Mental health is central to everyone’s well-being, particularly adolescents, teens, and young adults. Our youth are active in their communities where they initiate growth, lead and contribute. However, in many cases, some young people face additional challenges that can take a toll on their well-being, including suffering from mental illness. This year, the World Health Organization (WHO) has chosen youth as the focus of World Mental Health Day 2018 with its theme, “Young People and Mental Health in a Changing World.”
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Each September 10, the International Association for Suicide Prevention sponsors World Suicide Prevention Day. Here in the United States, overall suicide rates have increased significantly since 1999 in almost every state, but suicide affects some groups far more than others. As we observe World Suicide Prevention Day, I’d like to call attention to the effect suicide has on tribal communities.
American Indian and Alaska Native youth ages 15-24 die by suicide at a rate four times the overall rate for this age group. Alarmingly, these suicides often occur in clusters—multiple suicides within a social group or small community in a short time.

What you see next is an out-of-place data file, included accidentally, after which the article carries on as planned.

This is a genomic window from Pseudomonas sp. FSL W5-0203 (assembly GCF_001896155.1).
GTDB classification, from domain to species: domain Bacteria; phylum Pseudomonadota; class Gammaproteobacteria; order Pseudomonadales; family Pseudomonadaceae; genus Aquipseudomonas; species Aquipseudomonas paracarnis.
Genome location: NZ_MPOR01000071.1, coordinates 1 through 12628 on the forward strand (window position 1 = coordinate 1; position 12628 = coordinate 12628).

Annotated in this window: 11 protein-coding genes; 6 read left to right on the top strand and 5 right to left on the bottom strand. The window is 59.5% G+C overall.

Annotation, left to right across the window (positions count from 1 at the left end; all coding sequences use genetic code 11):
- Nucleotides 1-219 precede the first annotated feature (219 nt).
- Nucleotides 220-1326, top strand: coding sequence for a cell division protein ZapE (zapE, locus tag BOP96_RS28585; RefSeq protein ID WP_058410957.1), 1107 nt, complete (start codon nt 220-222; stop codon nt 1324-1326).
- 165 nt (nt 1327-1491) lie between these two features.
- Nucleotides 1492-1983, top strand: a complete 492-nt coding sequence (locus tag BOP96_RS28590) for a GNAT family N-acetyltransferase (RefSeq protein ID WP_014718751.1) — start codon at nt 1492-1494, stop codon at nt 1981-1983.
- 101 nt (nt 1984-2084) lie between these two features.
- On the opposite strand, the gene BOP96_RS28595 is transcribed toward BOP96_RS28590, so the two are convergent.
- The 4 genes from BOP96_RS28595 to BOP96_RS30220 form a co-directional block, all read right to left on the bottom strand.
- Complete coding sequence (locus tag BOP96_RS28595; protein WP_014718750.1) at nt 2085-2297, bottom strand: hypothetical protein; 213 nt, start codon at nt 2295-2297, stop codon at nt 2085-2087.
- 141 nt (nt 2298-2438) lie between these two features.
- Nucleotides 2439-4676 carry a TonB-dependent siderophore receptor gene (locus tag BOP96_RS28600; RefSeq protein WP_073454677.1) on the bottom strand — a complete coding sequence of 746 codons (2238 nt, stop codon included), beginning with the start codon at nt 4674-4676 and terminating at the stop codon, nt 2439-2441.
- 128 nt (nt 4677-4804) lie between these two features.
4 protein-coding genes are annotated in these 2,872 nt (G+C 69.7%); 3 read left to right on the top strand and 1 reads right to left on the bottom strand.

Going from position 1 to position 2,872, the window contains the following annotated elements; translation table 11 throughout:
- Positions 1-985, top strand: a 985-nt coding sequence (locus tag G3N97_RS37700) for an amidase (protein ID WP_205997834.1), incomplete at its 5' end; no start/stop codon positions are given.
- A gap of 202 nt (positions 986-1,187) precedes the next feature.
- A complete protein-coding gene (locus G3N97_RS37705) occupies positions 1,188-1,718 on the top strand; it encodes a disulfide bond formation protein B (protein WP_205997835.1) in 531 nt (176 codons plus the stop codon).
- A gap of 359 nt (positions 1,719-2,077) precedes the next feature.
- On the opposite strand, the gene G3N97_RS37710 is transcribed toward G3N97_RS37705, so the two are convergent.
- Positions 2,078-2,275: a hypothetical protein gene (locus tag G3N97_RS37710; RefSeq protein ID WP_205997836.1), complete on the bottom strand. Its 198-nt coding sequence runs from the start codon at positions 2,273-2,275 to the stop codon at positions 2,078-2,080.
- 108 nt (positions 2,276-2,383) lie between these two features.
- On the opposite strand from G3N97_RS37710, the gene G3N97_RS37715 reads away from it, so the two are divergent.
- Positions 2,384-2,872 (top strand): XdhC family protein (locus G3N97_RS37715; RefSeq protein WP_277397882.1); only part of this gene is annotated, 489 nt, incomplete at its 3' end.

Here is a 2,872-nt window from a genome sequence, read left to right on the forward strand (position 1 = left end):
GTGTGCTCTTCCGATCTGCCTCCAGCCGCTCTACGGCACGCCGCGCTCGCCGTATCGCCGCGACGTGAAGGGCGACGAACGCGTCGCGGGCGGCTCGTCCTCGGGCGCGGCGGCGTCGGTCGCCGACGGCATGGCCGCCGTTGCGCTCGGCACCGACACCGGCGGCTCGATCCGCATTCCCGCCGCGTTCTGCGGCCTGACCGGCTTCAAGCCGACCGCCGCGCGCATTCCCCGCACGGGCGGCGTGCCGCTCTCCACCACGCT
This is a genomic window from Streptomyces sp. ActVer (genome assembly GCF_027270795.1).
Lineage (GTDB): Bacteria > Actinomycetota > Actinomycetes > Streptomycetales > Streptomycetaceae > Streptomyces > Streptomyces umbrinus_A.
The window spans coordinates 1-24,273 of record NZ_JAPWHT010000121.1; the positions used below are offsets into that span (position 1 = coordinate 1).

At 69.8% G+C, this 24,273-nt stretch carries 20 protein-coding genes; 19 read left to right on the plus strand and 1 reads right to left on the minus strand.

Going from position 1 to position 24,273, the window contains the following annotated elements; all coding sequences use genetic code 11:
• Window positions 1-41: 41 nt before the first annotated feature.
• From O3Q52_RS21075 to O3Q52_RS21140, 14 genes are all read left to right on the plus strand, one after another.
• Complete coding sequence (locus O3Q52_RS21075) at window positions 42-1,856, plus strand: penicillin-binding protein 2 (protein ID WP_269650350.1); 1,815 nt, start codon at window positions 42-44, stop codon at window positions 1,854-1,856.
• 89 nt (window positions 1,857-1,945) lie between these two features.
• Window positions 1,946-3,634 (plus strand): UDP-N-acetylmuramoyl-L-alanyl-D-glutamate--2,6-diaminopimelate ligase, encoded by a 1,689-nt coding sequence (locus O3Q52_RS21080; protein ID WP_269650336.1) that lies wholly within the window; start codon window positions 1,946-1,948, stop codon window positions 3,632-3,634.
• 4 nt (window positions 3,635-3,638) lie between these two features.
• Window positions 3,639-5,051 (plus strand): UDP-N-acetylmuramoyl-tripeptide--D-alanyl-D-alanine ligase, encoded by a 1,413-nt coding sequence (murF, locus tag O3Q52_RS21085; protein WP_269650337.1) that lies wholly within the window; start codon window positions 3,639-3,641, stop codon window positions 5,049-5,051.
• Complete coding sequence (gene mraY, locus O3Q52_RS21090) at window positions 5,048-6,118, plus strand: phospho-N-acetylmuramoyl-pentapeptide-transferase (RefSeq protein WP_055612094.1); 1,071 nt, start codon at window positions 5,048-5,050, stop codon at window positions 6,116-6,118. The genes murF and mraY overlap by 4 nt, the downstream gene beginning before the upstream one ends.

It is one thing to hear in the abstract that America suffers from a stubbornly high rate of suicide and suicide attempts. But when it hits home—as it did for me years ago when a young neighbor, struggling with serious mental illness, died from suicide—we realize we have to ask some tough questions.
Suicide claims approximately 800,000 lives across the world each year. In the United States, more than twice as many people die by suicide than homicide, and more people die by suicide than from automobile accidents. We should not accept these lives lost to suicide as irreversible facts.
Suicide is a heartbreaking, serious and preventable public health crisis.
In 2014, 9.4 million adults aged 18 or older reported that, in the past 12 months, they had thought seriously about trying to kill themselves. In that same year, 2.7 million made plans to do so, and 1.1 million made a nonfatal suicide attempt. This information, the latest report on SAMHSA’s 2014 National Survey on Drug Use and Health (NSDUH), paints a stark picture of the number of adults in this country who are in crisis.
In 2013, there were more than 41,000 deaths as a result of suicide in the U.S. Suicide is the tenth leading cause of death, claiming more lives each year than death due to motor vehicle crashes. Especially alarming, it is the second leading cause of death for young people age 10 to 24.